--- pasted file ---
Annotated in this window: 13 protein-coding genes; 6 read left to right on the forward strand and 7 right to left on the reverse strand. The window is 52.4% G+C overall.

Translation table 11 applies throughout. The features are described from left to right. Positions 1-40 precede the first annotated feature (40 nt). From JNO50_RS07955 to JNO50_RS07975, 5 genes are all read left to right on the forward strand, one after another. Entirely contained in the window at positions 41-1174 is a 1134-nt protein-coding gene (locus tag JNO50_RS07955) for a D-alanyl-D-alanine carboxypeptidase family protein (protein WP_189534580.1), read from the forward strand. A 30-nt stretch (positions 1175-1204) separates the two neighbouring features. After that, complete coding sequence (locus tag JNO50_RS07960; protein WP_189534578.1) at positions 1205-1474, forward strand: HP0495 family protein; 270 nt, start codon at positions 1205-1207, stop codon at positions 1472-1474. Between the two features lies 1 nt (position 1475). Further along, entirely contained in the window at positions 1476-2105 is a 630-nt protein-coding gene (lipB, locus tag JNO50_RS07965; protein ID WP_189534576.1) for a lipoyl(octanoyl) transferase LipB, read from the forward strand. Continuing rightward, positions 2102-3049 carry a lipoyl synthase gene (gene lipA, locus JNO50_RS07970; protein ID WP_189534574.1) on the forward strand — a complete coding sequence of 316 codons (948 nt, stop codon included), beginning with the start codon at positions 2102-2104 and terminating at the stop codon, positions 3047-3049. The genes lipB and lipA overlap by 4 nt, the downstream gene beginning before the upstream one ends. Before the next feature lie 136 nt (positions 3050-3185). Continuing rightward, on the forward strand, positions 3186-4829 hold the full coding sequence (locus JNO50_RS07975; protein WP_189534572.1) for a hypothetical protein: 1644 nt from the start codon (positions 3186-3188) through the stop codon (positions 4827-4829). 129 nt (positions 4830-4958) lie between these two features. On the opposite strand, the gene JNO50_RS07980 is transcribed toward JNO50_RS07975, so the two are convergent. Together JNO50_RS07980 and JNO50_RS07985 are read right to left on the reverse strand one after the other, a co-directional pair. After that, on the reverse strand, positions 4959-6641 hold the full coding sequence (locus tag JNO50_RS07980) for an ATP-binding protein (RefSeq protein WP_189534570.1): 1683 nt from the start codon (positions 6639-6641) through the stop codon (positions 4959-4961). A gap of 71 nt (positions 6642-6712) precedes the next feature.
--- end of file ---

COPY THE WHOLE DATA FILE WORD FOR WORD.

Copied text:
Annotated in this window: 13 protein-coding genes; 6 read left to right on the forward strand and 7 right to left on the reverse strand. The window is 52.4% G+C overall.

Translation table 11 applies throughout. The features are described from left to right. Positions 1-40 precede the first annotated feature (40 nt). From JNO50_RS07955 to JNO50_RS07975, 5 genes are all read left to right on the forward strand, one after another. Entirely contained in the window at positions 41-1174 is a 1134-nt protein-coding gene (locus tag JNO50_RS07955) for a D-alanyl-D-alanine carboxypeptidase family protein (protein WP_189534580.1), read from the forward strand. A 30-nt stretch (positions 1175-1204) separates the two neighbouring features. After that, complete coding sequence (locus tag JNO50_RS07960; protein WP_189534578.1) at positions 1205-1474, forward strand: HP0495 family protein; 270 nt, start codon at positions 1205-1207, stop codon at positions 1472-1474. Between the two features lies 1 nt (position 1475). Further along, entirely contained in the window at positions 1476-2105 is a 630-nt protein-coding gene (lipB, locus tag JNO50_RS07965; protein ID WP_189534576.1) for a lipoyl(octanoyl) transferase LipB, read from the forward strand. Continuing rightward, positions 2102-3049 carry a lipoyl synthase gene (gene lipA, locus JNO50_RS07970; protein ID WP_189534574.1) on the forward strand — a complete coding sequence of 316 codons (948 nt, stop codon included), beginning with the start codon at positions 2102-2104 and terminating at the stop codon, positions 3047-3049. The genes lipB and lipA overlap by 4 nt, the downstream gene beginning before the upstream one ends. Before the next feature lie 136 nt (positions 3050-3185). Continuing rightward, on the forward strand, positions 3186-4829 hold the full coding sequence (locus JNO50_RS07975; protein WP_189534572.1) for a hypothetical protein: 1644 nt from the start codon (positions 3186-3188) through the stop codon (positions 4827-4829). 129 nt (positions 4830-4958) lie between these two features. On the opposite strand, the gene JNO50_RS07980 is transcribed toward JNO50_RS07975, so the two are convergent. Together JNO50_RS07980 and JNO50_RS07985 are read right to left on the reverse strand one after the other, a co-directional pair. After that, on the reverse strand, positions 4959-6641 hold the full coding sequence (locus tag JNO50_RS07980) for an ATP-binding protein (RefSeq protein WP_189534570.1): 1683 nt from the start codon (positions 6639-6641) through the stop codon (positions 4959-4961). A gap of 71 nt (positions 6642-6712) precedes the next feature.